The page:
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Lake Houston Trump rally displays fervor

Out of Atascocita, eastbound the south end of the McKay Bridge is lined with cars, rescue vehicles, and cheering President Donald R. Trump supporters. Boats and vehicles were on both sides of the bridge and in the lake.

HUFFMAN – The day national polls talked about a lack of enthusiasm by Latinos and a five point slip in the polls for the Democratic Presidential Candidate since the selection of a Vice Presidential running mate, Kamala Harris, locally, the zeal of the Republican ticket was abundant on Lake Houston.

The Lake Houston Marina and the Lake Houston Brewery east on both sides of the McKay Bridge were stages for Lake Houston Party Boaters, a group of about 458 members, to launch close to 800 water craft for the Big T 2020 Parade at 2:00 p.m. last Saturday.

That was a follow up from the Lake Houston Fun Run where participants donated $10 to benefit Texas Adaptive Aquatics. Awards were presented after the event at Lake Houston Brewery. The held a captains meeting at 1:00 p.m. to advise of safety precautions and distancing.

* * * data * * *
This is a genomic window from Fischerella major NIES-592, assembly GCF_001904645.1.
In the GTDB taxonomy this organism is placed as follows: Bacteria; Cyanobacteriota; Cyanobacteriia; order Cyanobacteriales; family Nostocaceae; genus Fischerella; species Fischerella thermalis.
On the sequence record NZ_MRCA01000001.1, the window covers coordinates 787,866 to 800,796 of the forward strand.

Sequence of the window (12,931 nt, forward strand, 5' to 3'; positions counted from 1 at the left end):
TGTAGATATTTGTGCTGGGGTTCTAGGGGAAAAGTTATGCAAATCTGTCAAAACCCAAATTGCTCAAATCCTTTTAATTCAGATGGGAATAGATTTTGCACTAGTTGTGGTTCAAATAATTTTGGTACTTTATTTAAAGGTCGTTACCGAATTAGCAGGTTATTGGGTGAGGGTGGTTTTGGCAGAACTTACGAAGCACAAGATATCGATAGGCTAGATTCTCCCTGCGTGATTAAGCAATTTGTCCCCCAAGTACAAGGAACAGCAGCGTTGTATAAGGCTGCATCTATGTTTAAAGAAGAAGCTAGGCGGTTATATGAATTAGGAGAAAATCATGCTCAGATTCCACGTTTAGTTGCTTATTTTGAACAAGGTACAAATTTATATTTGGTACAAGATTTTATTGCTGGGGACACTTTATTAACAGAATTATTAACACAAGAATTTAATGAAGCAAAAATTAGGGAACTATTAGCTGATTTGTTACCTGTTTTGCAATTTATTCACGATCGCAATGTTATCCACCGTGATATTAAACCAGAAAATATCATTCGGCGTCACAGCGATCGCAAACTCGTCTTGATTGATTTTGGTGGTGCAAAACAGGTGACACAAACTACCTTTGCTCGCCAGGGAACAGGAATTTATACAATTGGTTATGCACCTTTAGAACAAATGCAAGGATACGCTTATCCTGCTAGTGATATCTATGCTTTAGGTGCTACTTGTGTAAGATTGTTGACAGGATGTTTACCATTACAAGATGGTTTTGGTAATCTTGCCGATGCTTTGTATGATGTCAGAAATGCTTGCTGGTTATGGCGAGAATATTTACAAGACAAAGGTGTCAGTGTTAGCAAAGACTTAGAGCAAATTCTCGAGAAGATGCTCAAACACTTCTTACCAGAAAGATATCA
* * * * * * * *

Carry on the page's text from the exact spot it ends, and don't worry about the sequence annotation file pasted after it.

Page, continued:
That group was joined in the parade by Lake Houston Voters for Trump sporting about 383 members that describe themselves as “A group of people to support Trump, like to keep their own money and have fun. They simultaneously launched Trump 2020 – Lake Houston Boat Parade.

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Census Parade emphasizes the need to Be Counted

Congresswoman Sylvia Garcia speaks about the need for everyone to register in the Census which is soon drawing to a conclusion. Garcia was talking at the BakerRipley center in East Aldine, along with others including East Aldine’s Richard Cantu, Sheriff Ed Gonzalez, Houston Mayor Sylvester Turner, Pct. 2 Harris County Commissioner Adrian Garcia, Pct. 1 Commissioner Rodney Ellis, State Representative Armando Walle, and BakerRipley president Claudia Aguirre.